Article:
We arrived at Act V scene i, the play’s grand finale. Nearly everyone is in the scene, and there’s a lot going on—and it became apparent almost immediately that, as no one had written down the blocking we came up with a few weeks ago, no one could remember it. After struggling with the first few beats, a longtime member called a hold. Gesturing to the clock, she said that she didn’t think trying to muddle through was the best use of our time. Instead, she suggested that they take me up on my offer to block the scene ahead of time and race them through it on Friday, and use the rest of tonight to catch our Olivia and Orsino up on blocking they had missed or hadn’t rehearsed much yet.

We collectively agreed to the plan, and, though we split into smaller groups for efficiency’s sake, the feeling of unity persisted. As we circled up with a few minutes to go, a few people briefly reflected on how good they felt about the day’s work. “Can we all whoosh each other?” asked one woman. Another person said she thought that would take too long, as we usually whoosh only one person at a time, and Matt suggested that we do a “whoosh wave” instead. It was a great idea—as the whoosh traveled around the circle, our smiles got bigger and bigger.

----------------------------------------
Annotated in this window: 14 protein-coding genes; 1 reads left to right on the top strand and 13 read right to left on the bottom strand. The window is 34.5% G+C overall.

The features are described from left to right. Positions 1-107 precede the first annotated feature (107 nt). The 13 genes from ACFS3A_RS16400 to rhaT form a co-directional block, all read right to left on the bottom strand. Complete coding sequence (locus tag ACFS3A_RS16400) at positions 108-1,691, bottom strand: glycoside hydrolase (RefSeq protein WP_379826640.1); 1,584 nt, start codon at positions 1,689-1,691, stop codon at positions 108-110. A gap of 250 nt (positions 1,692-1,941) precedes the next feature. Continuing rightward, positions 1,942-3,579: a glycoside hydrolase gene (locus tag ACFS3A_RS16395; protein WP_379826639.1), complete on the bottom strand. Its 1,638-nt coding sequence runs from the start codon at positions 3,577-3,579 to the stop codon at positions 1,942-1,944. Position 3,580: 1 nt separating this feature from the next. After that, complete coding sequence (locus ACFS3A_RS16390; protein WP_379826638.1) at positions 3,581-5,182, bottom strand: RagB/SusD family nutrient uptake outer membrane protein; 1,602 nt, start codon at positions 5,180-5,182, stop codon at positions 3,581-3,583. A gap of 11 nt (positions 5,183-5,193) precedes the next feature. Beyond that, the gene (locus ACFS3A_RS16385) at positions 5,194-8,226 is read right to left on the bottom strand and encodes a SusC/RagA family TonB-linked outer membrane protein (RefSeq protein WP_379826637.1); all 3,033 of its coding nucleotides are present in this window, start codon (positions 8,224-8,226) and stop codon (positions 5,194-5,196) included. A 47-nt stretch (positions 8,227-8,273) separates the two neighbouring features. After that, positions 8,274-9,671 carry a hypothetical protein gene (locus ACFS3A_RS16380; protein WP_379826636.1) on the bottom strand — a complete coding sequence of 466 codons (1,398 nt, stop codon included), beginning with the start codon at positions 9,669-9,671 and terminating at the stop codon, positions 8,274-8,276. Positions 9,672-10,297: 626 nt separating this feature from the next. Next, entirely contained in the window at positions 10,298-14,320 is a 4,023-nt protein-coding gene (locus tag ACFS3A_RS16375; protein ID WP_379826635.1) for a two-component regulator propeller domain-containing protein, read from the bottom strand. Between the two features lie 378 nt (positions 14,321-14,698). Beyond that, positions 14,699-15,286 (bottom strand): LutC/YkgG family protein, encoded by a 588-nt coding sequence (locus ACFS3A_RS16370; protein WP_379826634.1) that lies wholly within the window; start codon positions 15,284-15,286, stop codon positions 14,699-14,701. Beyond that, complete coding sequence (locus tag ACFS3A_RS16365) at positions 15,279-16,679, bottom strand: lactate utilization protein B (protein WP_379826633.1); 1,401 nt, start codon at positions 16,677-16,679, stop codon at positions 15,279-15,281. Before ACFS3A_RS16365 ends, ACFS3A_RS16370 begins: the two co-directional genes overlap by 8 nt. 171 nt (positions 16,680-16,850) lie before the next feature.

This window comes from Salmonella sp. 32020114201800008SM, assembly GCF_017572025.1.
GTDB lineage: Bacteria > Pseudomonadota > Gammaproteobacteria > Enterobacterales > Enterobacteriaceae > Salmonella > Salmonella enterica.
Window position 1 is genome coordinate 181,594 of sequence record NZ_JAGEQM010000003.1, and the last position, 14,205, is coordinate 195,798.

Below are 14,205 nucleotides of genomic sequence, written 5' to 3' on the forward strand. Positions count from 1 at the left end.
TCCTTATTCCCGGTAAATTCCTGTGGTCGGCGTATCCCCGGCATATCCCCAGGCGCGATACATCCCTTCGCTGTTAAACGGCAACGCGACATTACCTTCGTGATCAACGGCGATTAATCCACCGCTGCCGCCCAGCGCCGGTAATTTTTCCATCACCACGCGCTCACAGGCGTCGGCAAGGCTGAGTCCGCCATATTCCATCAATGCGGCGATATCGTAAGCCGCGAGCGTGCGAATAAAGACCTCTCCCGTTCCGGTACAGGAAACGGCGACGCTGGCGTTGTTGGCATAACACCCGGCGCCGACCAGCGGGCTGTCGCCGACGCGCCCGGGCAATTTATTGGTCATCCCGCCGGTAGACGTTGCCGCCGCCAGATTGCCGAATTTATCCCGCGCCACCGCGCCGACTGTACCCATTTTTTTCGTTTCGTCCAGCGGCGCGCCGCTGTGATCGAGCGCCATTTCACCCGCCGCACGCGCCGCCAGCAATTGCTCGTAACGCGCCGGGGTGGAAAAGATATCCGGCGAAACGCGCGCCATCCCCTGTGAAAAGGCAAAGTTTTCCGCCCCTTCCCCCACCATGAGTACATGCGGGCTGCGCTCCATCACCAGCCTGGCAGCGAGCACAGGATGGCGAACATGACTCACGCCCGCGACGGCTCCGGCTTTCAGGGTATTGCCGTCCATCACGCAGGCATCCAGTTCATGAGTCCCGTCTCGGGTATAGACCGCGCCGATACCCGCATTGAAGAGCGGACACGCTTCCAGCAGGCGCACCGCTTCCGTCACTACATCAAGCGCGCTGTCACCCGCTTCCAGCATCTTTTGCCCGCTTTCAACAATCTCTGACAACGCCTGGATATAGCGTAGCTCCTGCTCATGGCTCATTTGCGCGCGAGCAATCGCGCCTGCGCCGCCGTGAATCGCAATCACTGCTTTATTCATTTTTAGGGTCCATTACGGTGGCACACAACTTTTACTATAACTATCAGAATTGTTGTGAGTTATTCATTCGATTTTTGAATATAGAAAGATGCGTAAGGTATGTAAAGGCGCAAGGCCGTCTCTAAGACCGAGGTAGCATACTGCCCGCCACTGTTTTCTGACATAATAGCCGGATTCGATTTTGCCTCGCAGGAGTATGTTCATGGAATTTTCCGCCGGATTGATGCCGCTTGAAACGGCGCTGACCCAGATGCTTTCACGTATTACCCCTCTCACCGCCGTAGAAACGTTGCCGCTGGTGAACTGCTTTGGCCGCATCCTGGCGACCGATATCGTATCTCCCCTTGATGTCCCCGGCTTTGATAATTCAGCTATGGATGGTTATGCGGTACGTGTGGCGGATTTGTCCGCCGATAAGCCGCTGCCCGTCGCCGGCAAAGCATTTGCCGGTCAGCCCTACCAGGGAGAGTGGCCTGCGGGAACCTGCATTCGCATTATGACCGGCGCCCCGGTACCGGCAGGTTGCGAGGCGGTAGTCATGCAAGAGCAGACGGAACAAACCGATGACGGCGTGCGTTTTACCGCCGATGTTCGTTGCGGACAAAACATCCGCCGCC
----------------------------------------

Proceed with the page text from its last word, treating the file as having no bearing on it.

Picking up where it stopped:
Although a lot of nerves are still present, there’s a palpable feeling of growing confidence. A sense that we’ve got this. Because we do.

Friday / May 10 / 2019
Written by Matt

Today was all business! We had a scene to block, and block it we did!

On Tuesday, the ensemble gave Frannie the task of coming up with a plan for staging Act V scene i, which is long and complicated and likely to turn into a muddled mess. She did--and it was long and complicated, and almost turned into a muddled mess!

To make things more complicated and muddled and messy, we were in a classroom today instead of the auditorium, which meant that we had to imagine the dimensions of the stage and the locations of exits… and we also had to keep the scene from getting smooshed in a smaller space. But we had a job to do.

Honestly, none of us took many notes, and a play-by-play of blocking a massive theatrical finale would bore even the most dedicated reader of this blog, so I’ll settle for a few highlights:

Our Orsino (who is also our Maria) got really into her role as the simultaneously bombastic and oblivious duke. She had some hilarious moments of stopping in surprise, her eyes wide as if to say, “WHHHAAAAAAAAAAAT?” Outstanding.

There was tango-walking… and some people yelling at each other in the aisles, Jerry-Springer-style.

There was some excellent foot-acting and walking into imaginary doorways by Sir Toby, who was all but incoherent as she was hauled out on stage.

Our Olivia has gone all in on her role! Her Olivia is flighty and bubbly, but also has a little edge of menace about her--a suggestion that if she doesn’t get what she wants, she might get truly mad. It works perfectly!

That’s all for today. Everyone worked hard, and hopefully we’ll see the results next week. Onward!

Season Eight: Week 34


“In the ensemble, you’re free.”

Tuesday / April 30 / 2019
Written by Frannie